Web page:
If you grew up reading sports stories, you probably read books by Matt Christopher; while we still have several books by him, they are admittedly not as popular as they used to be. Those interested in modern sports chapter books should try Jake Maddox; featuring both boys and girls, these high-interest chapter books cover a variety of sports, including swimming, skateboarding, figure skating, and yes, football

Want more football fun facts? Visit the J 796.332 section for more enticing reads. 

Jennifer Schultz, Collection Services Development Librarian, Fauquier County Public Library 

Monday, August 20, 2018

Last of the Summer Reads: Recent Reads in August and Late July

I hope you read some fantastic reads this summer! If you're looking for a very random list of books for adults and children, today is your lucky day. Here's what captured my attention in late July and early August:

Books for Adults: 

I'm working on biography/history/historical fiction ideas for a book club, so that's a large bulk of my adult fiction/nonfiction reading at the moment. Ali: A Life was published last year, to stellar reviews and several spots on "best of 2017" lists, so it's been on my radar for some time. I know nothing about wrestling and knew little about Ali's life before reading this; I was gobsmacked while reading this. Could not WAIT to get back to it at the end of the day. It's a doorstopper, but I flew through it as fast as you can do with a 500+ page biography. Eig's depiction of Ali's early days as a young superstar (and the Caucasian policeman who changed the course of his life and got him involved in wrestling), the tug-of-war between Elijah Mohammad and Malcolm X for Ali's devotion (and his eventual falling out with the Nation of Islam), his complicated relationships with women and his children, and his outrageous public bragging (and poems!) are told in fascinating detail (Ali "threw shade" before we called it such a thing). However, what makes this such an extraordinary read is that, unlike many lengthy biographies, it doesn't get bogged down near the end. Ali's final wrestling matches, in which he was physically unable to defend himself, are agonizing and heartbreaking to read (and learning about his many enablers is infuriating). His evolution into a goodwill ambassador and the change in public opinion about him is compelling, and his triumphant appearance at the 1996 Summer Olympics opening ceremonies (which is pretty much what I remembered about him before reading this) is breathaking to read, and vividly brought back that moment to me. One of the best biographies I've read in years.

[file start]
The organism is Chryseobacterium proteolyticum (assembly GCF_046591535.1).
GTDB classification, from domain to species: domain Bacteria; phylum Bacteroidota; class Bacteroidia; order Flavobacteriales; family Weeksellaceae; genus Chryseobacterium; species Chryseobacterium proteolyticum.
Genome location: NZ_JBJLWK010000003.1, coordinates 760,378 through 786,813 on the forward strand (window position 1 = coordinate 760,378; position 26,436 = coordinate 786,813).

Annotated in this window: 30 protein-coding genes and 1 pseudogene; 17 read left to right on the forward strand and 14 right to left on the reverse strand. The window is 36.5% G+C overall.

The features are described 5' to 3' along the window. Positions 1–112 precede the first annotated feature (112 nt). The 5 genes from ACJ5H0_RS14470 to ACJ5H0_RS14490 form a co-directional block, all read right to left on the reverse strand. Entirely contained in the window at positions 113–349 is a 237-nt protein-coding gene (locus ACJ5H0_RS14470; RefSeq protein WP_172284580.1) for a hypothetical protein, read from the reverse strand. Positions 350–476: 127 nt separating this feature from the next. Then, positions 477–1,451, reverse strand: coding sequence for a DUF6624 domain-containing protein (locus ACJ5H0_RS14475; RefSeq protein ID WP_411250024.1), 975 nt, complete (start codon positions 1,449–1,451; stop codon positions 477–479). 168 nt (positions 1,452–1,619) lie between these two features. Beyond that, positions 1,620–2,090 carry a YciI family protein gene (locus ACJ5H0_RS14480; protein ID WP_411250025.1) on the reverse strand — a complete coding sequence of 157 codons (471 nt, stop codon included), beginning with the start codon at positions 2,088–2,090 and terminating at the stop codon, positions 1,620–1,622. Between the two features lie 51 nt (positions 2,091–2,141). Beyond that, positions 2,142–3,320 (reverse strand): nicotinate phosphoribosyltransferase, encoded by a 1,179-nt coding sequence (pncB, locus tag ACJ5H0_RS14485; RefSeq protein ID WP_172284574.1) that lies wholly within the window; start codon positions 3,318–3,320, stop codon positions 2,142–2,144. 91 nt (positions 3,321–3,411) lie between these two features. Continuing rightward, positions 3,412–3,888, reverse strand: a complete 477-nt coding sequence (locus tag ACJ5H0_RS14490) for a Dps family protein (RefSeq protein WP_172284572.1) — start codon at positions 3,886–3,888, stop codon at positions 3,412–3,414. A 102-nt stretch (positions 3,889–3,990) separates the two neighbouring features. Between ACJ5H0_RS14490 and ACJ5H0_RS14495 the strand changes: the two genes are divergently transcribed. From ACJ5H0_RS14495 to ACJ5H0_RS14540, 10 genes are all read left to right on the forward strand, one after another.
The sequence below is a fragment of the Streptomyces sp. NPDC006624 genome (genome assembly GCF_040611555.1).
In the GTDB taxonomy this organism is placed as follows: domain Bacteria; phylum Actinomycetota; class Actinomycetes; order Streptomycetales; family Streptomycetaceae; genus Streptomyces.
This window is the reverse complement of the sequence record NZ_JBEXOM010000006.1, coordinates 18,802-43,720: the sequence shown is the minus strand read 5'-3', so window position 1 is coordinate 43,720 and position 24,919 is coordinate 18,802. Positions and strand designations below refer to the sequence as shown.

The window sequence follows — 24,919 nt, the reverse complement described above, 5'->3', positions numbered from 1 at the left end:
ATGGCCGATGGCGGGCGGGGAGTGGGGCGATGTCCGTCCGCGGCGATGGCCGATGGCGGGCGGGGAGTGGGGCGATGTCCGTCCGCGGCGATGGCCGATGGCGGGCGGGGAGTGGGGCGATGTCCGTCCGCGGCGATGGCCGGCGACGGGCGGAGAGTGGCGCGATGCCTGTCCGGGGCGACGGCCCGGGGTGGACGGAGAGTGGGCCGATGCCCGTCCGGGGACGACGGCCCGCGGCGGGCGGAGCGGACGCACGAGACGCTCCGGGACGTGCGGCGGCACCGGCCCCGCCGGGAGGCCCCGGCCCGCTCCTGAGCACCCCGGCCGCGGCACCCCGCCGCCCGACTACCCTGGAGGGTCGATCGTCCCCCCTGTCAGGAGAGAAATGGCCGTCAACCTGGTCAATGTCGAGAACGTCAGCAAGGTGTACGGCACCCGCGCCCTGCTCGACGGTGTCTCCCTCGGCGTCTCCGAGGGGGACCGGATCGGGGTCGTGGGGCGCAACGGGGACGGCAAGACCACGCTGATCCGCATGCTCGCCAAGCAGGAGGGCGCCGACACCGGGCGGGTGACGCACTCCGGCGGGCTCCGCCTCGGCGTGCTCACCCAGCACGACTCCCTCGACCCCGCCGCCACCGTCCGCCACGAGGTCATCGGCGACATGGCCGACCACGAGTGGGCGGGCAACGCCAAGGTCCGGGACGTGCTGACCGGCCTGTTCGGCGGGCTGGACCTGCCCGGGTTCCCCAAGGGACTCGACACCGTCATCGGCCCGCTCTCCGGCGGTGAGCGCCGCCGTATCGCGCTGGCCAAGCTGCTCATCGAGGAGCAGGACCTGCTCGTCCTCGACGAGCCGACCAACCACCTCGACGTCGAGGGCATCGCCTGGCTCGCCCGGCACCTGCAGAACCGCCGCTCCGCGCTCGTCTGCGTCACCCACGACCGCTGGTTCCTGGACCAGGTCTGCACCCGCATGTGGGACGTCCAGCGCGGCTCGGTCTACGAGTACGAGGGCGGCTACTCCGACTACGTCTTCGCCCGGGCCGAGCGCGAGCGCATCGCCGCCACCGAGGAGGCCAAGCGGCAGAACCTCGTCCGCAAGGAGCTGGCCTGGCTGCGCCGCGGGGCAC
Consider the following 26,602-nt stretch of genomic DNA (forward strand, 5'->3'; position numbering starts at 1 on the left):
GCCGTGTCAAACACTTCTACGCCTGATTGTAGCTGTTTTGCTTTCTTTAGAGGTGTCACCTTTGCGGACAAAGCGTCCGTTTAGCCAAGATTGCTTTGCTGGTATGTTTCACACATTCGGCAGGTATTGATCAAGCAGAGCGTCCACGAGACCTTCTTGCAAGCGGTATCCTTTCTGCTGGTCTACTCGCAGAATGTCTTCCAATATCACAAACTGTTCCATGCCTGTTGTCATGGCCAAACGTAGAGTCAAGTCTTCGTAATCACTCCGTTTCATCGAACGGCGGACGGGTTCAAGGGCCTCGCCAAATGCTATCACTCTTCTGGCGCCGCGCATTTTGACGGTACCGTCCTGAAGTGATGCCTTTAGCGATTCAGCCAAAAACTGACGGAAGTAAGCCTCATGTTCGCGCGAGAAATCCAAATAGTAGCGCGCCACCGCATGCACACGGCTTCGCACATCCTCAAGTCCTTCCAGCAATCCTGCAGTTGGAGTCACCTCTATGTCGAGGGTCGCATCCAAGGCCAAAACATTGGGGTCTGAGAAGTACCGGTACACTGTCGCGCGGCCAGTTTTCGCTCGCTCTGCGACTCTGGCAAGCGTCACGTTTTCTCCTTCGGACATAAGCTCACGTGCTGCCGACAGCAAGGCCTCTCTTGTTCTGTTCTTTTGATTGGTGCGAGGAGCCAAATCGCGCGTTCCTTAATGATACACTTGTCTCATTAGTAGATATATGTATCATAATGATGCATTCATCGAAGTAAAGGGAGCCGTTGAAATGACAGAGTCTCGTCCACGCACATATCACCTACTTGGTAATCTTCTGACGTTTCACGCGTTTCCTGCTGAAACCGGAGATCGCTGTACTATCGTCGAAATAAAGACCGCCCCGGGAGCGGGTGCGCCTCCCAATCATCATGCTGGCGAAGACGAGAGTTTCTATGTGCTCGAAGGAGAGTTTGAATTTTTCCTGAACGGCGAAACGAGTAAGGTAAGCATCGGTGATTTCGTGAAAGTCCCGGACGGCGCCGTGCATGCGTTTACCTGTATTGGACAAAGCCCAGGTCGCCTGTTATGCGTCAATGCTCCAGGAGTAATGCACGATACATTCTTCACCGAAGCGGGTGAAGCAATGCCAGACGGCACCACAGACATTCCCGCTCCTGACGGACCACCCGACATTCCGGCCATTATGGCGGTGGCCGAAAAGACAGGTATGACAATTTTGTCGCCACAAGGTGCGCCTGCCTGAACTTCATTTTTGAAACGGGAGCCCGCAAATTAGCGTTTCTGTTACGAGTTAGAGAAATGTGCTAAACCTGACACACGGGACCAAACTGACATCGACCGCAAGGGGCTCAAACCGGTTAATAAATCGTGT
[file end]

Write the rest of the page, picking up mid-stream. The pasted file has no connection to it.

If you've never read a full-length adult biography of Martin Luther King Jr, then I would recommend reading one before choosing The Heavens Might Crack: The Death and Legacy of Martin Luther King Jr (which is not a lengthy read). Jason Sokol's book is not intended to be an all-encompassing biography; rather, it's a jaw-dropping look at King's reputation among different groups before his death, the immediate affect of King's assassination, the gradual change in public opinion in the decades after his death, and the fight to establish a public holiday in his honor. Definitely one to read if you want an insightful look at King's legacy. (And if you want a good overall biography, consider Martin Luther King Jr, part of the excellent Penguin Lives series.

Books for Children: 

I love the fact that we are seeing a bit more books featuring contemporary Native Americans in both adult (such as There There), young adult (an upcoming Cynthia Leitich Smith title!) and children's literature, such as Bowwow Powwow: bagosenjige-niimi'idim. This gorgeous and sweet picture book follows a young girl attending a powwow with her uncle: enjoying the delicious food, respecting the veterans as they march in the parade, and admiring the jingle dancers makes for a fun and informative day for this young Ojibwa girl. 

People Don't Bite People  wasn't on the new shelf for very long (an hour or so) before it was swooped up by a parent. "We need this one!" While biting is absolutely a common thing for very young children, it's an unsettling event when it does happen. This reinforces the message that biting is a "no no" in a fun way that can spur further conversation; it's a great read aloud in rhyme.

Pie is for Sharing has been very popular all summer long, and for good reason: it depicts a sweet (pun intended!) Independence Day picnic filled with friendship, fun, and community bonding. Not only is pie for sharing, but so are balls, trees, and time. This is also beautifully and fully multicultural (as opposed to having one token ethnic character).

Princess Hair is an adorable and much needed gem, as it celebrates the varieties of African-American hair. Long, short, curly, straightened, braided--each little girl's hair is featured and admired. My Hair is a Garden (also a 2018 release) is a superb read for slightly older children, as it involves an actual storyline (and facts/tips on black hair care at the end). There's also the fabulous Crown: An Ode to the Fresh Cut (and one of the 2018 Caldecott Honor titles), which honors black barbershops and African-American male children and tweens.